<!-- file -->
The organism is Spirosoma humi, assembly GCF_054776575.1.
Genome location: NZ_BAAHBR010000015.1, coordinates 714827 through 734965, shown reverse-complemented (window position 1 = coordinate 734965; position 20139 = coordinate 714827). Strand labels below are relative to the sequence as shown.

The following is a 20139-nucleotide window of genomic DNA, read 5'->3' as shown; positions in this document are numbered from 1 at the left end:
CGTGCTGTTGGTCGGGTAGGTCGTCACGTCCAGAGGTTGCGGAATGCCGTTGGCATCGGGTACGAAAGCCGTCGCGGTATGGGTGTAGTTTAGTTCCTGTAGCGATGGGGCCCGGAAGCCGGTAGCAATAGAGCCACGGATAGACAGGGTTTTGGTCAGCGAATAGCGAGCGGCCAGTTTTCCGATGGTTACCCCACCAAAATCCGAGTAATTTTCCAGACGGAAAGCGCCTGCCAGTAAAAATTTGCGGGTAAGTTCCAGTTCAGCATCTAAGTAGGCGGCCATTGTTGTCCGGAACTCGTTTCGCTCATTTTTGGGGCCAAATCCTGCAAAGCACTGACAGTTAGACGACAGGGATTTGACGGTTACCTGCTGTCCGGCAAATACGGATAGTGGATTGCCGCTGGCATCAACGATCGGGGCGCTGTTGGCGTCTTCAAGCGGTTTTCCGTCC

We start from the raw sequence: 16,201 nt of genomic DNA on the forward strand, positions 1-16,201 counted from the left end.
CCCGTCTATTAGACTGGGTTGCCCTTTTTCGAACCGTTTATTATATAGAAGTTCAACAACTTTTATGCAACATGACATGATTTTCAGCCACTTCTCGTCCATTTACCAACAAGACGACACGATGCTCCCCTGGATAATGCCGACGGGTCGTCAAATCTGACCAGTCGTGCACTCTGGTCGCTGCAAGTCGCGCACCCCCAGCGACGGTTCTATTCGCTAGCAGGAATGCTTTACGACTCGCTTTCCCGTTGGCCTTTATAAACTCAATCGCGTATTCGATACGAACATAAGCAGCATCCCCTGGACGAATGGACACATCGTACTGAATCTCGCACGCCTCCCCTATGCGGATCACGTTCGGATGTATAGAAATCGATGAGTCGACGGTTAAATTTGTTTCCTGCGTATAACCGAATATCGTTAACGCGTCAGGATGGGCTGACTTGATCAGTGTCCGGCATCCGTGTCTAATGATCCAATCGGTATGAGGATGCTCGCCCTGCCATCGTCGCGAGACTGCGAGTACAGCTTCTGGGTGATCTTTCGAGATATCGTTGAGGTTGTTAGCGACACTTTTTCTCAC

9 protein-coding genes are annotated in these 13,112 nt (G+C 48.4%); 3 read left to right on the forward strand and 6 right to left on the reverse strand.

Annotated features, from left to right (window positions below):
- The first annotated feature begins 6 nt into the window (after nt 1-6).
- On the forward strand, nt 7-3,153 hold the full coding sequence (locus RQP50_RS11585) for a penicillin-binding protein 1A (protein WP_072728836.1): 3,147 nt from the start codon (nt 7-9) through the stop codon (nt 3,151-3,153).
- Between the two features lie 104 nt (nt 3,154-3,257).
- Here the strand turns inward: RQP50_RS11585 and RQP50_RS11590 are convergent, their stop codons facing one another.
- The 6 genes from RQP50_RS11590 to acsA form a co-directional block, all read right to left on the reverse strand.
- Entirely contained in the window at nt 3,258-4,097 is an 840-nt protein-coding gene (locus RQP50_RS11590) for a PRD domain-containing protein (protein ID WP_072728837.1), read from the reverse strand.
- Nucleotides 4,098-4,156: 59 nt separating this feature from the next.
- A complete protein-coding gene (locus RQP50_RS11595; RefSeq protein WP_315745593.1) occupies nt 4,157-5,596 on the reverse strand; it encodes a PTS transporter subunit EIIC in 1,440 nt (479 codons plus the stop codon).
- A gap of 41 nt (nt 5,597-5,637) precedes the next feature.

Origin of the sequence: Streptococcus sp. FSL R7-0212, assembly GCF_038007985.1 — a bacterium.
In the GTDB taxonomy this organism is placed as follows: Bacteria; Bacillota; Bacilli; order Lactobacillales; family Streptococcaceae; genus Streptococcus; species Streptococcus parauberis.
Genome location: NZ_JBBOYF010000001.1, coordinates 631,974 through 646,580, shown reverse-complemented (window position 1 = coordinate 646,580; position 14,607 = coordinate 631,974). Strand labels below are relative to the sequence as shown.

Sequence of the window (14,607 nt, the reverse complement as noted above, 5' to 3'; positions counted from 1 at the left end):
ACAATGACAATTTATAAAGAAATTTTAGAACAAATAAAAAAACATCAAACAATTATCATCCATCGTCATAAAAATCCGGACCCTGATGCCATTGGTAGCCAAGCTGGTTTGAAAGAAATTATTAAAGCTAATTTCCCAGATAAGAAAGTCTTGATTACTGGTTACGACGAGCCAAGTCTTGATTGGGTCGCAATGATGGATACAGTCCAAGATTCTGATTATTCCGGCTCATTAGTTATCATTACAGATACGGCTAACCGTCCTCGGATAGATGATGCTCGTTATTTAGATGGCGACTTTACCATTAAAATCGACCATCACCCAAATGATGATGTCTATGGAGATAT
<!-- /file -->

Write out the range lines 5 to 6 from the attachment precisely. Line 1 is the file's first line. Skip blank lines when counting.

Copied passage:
We start from the raw sequence: 16,201 nt of genomic DNA on the forward strand, positions 1-16,201 counted from the left end.
CCCGTCTATTAGACTGGGTTGCCCTTTTTCGAACCGTTTATTATATAGAAGTTCAACAACTTTTATGCAACATGACATGATTTTCAGCCACTTCTCGTCCATTTACCAACAAGACGACACGATGCTCCCCTGGATAATGCCGACGGGTCGTCAAATCTGACCAGTCGTGCACTCTGGTCGCTGCAAGTCGCGCACCCCCAGCGACGGTTCTATTCGCTAGCAGGAATGCTTTACGACTCGCTTTCCCGTTGGCCTTTATAAACTCAATCGCGTATTCGATACGAACATAAGCAGCATCCCCTGGACGAATGGACACATCGTACTGAATCTCGCACGCCTCCCCTATGCGGATCACGTTCGGATGTATAGAAATCGATGAGTCGACGGTTAAATTTGTTTCCTGCGTATAACCGAATATCGTTAACGCGTCAGGATGGGCTGACTTGATCAGTGTCCGGCATCCGTGTCTAATGATCCAATCGGTATGAGGATGCTCGCCCTGCCATCGTCGCGAGACTGCGAGTACAGCTTCTGGGTGATCTTTCGAGATATCGTTGAGGTTGTTAGCGACACTTTTTCTCAC